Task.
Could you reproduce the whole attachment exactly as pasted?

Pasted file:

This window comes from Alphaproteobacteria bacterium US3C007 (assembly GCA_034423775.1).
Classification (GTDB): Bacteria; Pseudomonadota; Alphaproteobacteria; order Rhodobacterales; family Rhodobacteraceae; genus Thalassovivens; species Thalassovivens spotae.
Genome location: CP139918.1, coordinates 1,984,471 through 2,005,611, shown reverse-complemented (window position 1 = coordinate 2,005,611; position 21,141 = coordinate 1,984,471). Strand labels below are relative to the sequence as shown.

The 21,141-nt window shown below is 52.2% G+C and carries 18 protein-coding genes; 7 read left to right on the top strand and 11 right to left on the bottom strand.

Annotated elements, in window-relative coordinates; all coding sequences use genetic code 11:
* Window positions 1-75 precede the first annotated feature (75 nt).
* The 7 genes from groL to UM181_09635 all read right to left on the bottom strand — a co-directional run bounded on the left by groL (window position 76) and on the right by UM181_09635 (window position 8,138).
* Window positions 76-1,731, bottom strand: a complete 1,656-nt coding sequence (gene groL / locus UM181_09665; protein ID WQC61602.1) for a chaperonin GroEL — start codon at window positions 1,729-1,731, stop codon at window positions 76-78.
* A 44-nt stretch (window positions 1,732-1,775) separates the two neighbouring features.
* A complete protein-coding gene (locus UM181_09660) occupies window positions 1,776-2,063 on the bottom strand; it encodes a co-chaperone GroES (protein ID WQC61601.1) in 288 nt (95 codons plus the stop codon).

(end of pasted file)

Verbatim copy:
This window comes from Alphaproteobacteria bacterium US3C007 (assembly GCA_034423775.1).
Classification (GTDB): Bacteria; Pseudomonadota; Alphaproteobacteria; order Rhodobacterales; family Rhodobacteraceae; genus Thalassovivens; species Thalassovivens spotae.
Genome location: CP139918.1, coordinates 1,984,471 through 2,005,611, shown reverse-complemented (window position 1 = coordinate 2,005,611; position 21,141 = coordinate 1,984,471). Strand labels below are relative to the sequence as shown.

The 21,141-nt window shown below is 52.2% G+C and carries 18 protein-coding genes; 7 read left to right on the top strand and 11 right to left on the bottom strand.

Annotated elements, in window-relative coordinates; all coding sequences use genetic code 11:
* Window positions 1-75 precede the first annotated feature (75 nt).
* The 7 genes from groL to UM181_09635 all read right to left on the bottom strand — a co-directional run bounded on the left by groL (window position 76) and on the right by UM181_09635 (window position 8,138).
* Window positions 76-1,731, bottom strand: a complete 1,656-nt coding sequence (gene groL / locus UM181_09665; protein ID WQC61602.1) for a chaperonin GroEL — start codon at window positions 1,729-1,731, stop codon at window positions 76-78.
* A 44-nt stretch (window positions 1,732-1,775) separates the two neighbouring features.
* A complete protein-coding gene (locus UM181_09660) occupies window positions 1,776-2,063 on the bottom strand; it encodes a co-chaperone GroES (protein ID WQC61601.1) in 288 nt (95 codons plus the stop codon).